Response Magazine

Campus garden coordinator greens up shared space

Seminary student Gregory Reffner was the first graduate garden coordinator for SPU. He planted and harvested vegetables to share with the community.

Homemade bread and freshly turned soil scented the air as about 30 people gathered at the community garden near the SPU campus to pray and eat together on a sunny Thursday morning in late September.

Gregory Reffner, a first-year SPU seminarian and Seattle Pacific’s first graduate garden coordinator, asked the Seattle Pacific students, professors, and staff to take a piece of earth.

As they did, four readers took turns reciting, “We bless you, Almighty God, as the creator and sustainer of all things … Strengthen these sprouting seeds, and those that are yet to sprout … for the good of body and soul. Amen.”

Reffner wrote that garden blessing liturgy and tended the garden all summer. A $4,000 grant from the Seminary Stewardship Alliance paid for his position.

Last year, J.J. Johnson Leese, assistant professor of Christian scripture, and three other seminarians, including current student Thomas Parks, applied for the grant. It will also help fund a February showing of the documentary Look & See: A Portrait of Wendell Berry.

“When anyone comes on campus, I want them to know that we are serious about the first commandment given to human beings, to tend the garden,” Leese says. She’s not just talking about weeding, watering, and planting.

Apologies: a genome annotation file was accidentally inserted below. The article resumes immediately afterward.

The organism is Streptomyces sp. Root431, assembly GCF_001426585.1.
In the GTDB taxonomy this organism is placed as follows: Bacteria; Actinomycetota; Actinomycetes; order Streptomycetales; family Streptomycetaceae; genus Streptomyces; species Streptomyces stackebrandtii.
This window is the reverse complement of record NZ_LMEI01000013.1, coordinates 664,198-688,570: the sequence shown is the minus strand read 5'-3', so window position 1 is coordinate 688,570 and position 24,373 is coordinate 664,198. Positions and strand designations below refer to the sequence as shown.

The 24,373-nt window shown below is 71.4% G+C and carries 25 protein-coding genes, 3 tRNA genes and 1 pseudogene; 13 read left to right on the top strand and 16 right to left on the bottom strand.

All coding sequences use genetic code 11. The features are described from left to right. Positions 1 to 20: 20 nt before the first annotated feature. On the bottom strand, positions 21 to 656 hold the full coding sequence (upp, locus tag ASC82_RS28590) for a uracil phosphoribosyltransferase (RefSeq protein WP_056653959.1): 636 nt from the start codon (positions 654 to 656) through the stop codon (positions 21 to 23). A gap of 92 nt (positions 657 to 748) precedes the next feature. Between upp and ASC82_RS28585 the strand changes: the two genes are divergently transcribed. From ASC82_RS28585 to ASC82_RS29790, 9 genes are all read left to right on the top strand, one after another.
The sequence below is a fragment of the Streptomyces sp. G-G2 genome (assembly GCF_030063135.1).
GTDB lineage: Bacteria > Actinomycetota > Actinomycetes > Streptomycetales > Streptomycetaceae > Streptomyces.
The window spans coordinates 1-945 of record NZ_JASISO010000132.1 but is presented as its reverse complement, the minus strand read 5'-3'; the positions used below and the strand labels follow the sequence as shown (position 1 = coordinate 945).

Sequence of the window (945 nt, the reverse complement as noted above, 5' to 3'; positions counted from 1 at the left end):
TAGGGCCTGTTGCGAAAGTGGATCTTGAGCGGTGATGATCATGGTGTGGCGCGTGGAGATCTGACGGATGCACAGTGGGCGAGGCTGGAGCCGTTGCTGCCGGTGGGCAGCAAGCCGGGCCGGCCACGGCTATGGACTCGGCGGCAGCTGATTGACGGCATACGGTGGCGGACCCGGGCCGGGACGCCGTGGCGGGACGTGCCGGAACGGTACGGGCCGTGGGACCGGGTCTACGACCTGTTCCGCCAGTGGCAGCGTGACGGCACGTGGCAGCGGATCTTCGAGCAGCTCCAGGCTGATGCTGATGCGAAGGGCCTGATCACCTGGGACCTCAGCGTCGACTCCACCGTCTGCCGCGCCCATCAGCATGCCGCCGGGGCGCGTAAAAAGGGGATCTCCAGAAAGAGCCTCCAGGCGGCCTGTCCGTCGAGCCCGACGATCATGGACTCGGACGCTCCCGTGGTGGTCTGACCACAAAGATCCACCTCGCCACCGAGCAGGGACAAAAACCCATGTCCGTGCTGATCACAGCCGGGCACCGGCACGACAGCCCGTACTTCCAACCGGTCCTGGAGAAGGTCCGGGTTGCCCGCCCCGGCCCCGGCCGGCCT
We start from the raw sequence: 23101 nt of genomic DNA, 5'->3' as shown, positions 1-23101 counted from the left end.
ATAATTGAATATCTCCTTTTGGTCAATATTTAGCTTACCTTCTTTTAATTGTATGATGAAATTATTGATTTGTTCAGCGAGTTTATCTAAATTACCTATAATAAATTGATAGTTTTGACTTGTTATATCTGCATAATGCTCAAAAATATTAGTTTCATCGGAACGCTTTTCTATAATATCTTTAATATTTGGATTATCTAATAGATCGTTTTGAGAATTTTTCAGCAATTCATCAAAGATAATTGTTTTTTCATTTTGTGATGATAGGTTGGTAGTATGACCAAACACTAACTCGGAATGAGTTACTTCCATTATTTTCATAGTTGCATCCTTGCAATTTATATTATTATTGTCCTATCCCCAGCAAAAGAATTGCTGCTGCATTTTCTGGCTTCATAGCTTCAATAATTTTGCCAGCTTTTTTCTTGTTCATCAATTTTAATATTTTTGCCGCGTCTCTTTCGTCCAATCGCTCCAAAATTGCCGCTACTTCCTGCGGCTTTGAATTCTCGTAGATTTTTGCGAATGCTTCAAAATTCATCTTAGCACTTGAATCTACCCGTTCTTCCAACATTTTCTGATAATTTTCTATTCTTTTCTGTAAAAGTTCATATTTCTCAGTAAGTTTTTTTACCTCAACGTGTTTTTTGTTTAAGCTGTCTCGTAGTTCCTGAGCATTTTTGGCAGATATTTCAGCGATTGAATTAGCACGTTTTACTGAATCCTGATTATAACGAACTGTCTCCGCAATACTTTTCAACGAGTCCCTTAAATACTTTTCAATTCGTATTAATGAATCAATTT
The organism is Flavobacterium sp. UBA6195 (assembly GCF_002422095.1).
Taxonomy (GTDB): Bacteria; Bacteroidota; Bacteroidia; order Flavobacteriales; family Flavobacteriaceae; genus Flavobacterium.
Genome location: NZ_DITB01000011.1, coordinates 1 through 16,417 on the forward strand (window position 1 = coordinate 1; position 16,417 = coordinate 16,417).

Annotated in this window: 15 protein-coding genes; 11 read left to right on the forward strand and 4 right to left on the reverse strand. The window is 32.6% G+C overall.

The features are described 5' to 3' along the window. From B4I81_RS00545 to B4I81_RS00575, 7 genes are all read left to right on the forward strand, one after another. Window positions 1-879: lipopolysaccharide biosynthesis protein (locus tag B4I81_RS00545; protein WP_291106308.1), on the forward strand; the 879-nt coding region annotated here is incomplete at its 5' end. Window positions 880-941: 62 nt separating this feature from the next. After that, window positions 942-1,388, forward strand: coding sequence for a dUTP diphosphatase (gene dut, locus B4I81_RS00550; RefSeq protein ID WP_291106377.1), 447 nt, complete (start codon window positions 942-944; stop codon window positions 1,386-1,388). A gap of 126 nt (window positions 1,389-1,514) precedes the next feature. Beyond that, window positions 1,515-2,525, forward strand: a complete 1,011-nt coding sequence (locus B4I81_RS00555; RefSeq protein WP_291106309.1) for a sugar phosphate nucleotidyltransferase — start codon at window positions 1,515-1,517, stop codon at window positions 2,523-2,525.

“In anything that we are doing, we should be environmentally sensitive to the wonderful creation that God has given us,” she says.

Undergraduate students started the organic garden and a corresponding club in 2010. The garden is a small plot of land near Kingswood House on the south end of campus, where anyone could jostle a carrot loose from the soil, watch bees in the raspberry blossoms, or take a spicy bite of mustard greens.

Originally, excess bounty was donated to food banks. In recent years, though, the harvest was simply too small. The garden had one primary problem: It needed the most care in June, July, and August, when students are gone.

“I’ve been really grateful for Greg,” says Sara Derr, a junior chemistry major and president of the garden club. “Having someone take care of the garden during the summer and advocate for it is huge. He set us on the right foot to take the club to a new level.”

The sign for SPU's garden plot.

Reffner, a Kansas native and recent graduate of Kansas’ Southwestern College, had never kept a garden, but immersed himself in gardening books and websites, and regularly asked SPU master gardener Jeff Daley and neighborhood gardeners for advice.

He cleaned up the garden beds, restored the soil, planted vegetables and flowers, and knocked on doors to invite neighbors to pick tomatoes.

“I was surprised at how intuitive it was, how lifegiving it was, and how much joy I found in it,” Reffner says.

Leese is excited about ways the garden can be used in cur- riculum, and would love to see an ecotheology or creation care course, and a minor or major.

“We have this unique capacity to have a theological foundation for the work we do in ways that secular communities don’t,” she says. “There’s so much potential to honor God the creator through our service of the creation.”

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